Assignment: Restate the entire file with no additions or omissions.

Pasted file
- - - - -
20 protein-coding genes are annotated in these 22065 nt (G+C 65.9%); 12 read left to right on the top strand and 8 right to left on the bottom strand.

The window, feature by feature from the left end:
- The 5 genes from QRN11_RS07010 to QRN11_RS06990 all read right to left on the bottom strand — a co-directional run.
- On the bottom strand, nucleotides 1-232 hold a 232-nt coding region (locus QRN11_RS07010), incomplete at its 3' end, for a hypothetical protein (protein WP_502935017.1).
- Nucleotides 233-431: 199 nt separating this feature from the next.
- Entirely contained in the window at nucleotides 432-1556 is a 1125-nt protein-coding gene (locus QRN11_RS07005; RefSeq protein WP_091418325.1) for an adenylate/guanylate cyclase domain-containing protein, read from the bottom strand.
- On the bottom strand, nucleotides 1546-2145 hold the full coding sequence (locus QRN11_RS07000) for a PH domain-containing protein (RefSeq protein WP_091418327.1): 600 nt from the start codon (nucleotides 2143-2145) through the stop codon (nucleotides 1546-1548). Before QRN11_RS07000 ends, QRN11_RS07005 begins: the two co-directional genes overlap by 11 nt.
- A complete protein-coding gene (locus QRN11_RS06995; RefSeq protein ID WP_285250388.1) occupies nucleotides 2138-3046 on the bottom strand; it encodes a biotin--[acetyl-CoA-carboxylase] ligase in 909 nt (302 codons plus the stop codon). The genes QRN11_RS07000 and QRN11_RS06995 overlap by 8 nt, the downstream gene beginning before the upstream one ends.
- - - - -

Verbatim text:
20 protein-coding genes are annotated in these 22065 nt (G+C 65.9%); 12 read left to right on the top strand and 8 right to left on the bottom strand.

The window, feature by feature from the left end:
- The 5 genes from QRN11_RS07010 to QRN11_RS06990 all read right to left on the bottom strand — a co-directional run.
- On the bottom strand, nucleotides 1-232 hold a 232-nt coding region (locus QRN11_RS07010), incomplete at its 3' end, for a hypothetical protein (protein WP_502935017.1).
- Nucleotides 233-431: 199 nt separating this feature from the next.
- Entirely contained in the window at nucleotides 432-1556 is a 1125-nt protein-coding gene (locus QRN11_RS07005; RefSeq protein WP_091418325.1) for an adenylate/guanylate cyclase domain-containing protein, read from the bottom strand.
- On the bottom strand, nucleotides 1546-2145 hold the full coding sequence (locus QRN11_RS07000) for a PH domain-containing protein (RefSeq protein WP_091418327.1): 600 nt from the start codon (nucleotides 2143-2145) through the stop codon (nucleotides 1546-1548). Before QRN11_RS07000 ends, QRN11_RS07005 begins: the two co-directional genes overlap by 11 nt.
- A complete protein-coding gene (locus QRN11_RS06995; RefSeq protein ID WP_285250388.1) occupies nucleotides 2138-3046 on the bottom strand; it encodes a biotin--[acetyl-CoA-carboxylase] ligase in 909 nt (302 codons plus the stop codon). The genes QRN11_RS07000 and QRN11_RS06995 overlap by 8 nt, the downstream gene beginning before the upstream one ends.